The Power of Things

We put so much weight in things

Lucky socks and magic talismans

But it is not the things themselves

that make the difference,

but rather our belief in them,

and not only that

but also any power invested in them

by a Third Party.

Moses’ staff was just a staff

until touched by the hand of God.

Then it became a snake, a battle-winner

and a sea-splitter.

Anything can be amazing when

believed in and touched by the hand of the Divine.

So, believe in others, believe in yourself

and believe in God,

lift all things up to God,

so HE can work wonders in and through them.

Einstein’s Dice

Albert Einstein once said, “God does not play with dice.”

He was speaking of quantum theory. They were beginning to find that atomic particles, on the subatomic level, exist in multiple locations and cannot be nailed down to just one.

But Einstein, even though he pioneered quantum theory, disagreed. He swore science would be able to define everything, but that was not the case.

No matter how much we are able to describe about the Universe, still a part of it evades description and remains a mystery.

Even the smartest minds cannot begin to fathom the wonder of the Divine, but it is so much fun finding out little bits more each day.


Dancing tarantula-style
All your legs and arms and form
in motion,
wearing draping cloth
that moves in a wave around you.

I no longer no where you begin and end
Your motion is blurred in the dim lighting.

Furiously and fleetingly
you move to acoustic music that plays softly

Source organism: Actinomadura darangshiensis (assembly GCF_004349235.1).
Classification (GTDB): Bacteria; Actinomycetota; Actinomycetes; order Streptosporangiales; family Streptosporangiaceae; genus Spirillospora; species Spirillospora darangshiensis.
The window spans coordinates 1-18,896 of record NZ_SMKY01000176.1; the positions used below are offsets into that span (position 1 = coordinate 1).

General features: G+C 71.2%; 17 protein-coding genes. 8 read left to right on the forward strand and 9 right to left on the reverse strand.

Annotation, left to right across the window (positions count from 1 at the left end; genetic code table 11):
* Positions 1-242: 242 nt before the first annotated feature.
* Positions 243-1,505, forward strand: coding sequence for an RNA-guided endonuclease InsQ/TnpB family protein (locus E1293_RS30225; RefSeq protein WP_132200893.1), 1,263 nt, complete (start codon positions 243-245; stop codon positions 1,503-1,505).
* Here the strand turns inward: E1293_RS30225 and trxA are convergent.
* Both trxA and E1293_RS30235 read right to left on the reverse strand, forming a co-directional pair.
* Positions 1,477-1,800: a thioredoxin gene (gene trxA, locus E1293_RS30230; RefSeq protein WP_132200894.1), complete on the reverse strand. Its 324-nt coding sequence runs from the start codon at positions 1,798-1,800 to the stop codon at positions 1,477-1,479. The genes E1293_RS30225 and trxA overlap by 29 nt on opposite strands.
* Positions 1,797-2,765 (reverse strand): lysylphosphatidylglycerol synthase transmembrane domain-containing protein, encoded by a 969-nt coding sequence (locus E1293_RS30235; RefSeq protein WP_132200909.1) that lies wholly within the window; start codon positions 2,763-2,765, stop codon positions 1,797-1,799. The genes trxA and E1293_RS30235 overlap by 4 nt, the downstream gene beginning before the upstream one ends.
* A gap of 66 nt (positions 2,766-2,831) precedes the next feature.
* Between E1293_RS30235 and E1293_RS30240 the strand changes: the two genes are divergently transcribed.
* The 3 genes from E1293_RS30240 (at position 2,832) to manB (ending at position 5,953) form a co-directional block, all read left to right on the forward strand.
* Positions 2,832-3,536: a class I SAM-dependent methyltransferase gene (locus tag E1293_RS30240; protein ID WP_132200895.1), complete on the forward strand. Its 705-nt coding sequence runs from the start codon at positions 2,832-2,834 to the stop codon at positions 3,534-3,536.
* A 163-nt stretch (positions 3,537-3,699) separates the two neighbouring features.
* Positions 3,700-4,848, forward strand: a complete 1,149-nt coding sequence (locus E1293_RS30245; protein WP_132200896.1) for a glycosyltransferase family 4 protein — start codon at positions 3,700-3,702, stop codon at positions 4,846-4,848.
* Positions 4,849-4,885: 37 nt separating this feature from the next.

in the background,
or am I just hearing things?
Am I hearing the beating of your heart
and crafting a rhythm to match?

I clap in time
and laugh
You beckon, I dance
Flailing just like you

The clock is melting Dali-style
We are beyond time now.
Sense and reason have nothing on us.

Heart beating, soul pounding
Sweat pouring
I can feel our breaths

Then the music jerks to a halt
and we drop to the floor
beside each other,
inside each other
Melting into one mystical creature
Not phoenix or liger
but something outside of words,
not an it but a living thing.

Let us spread our wings
and stretch our talon-claws
When the house lights go up,
we will fly away.

Like Dandelions

The stage is set,

the audience is arriving, sitting down

We are undressing, redressing, getting into character

assuming our roles

Jim calls time and I take the stage, talk to the people

See how their day is, make them grow comfortable

Soon it’s time to go, I give the signal, we start to act

There are hula hoop performance, salsa dances,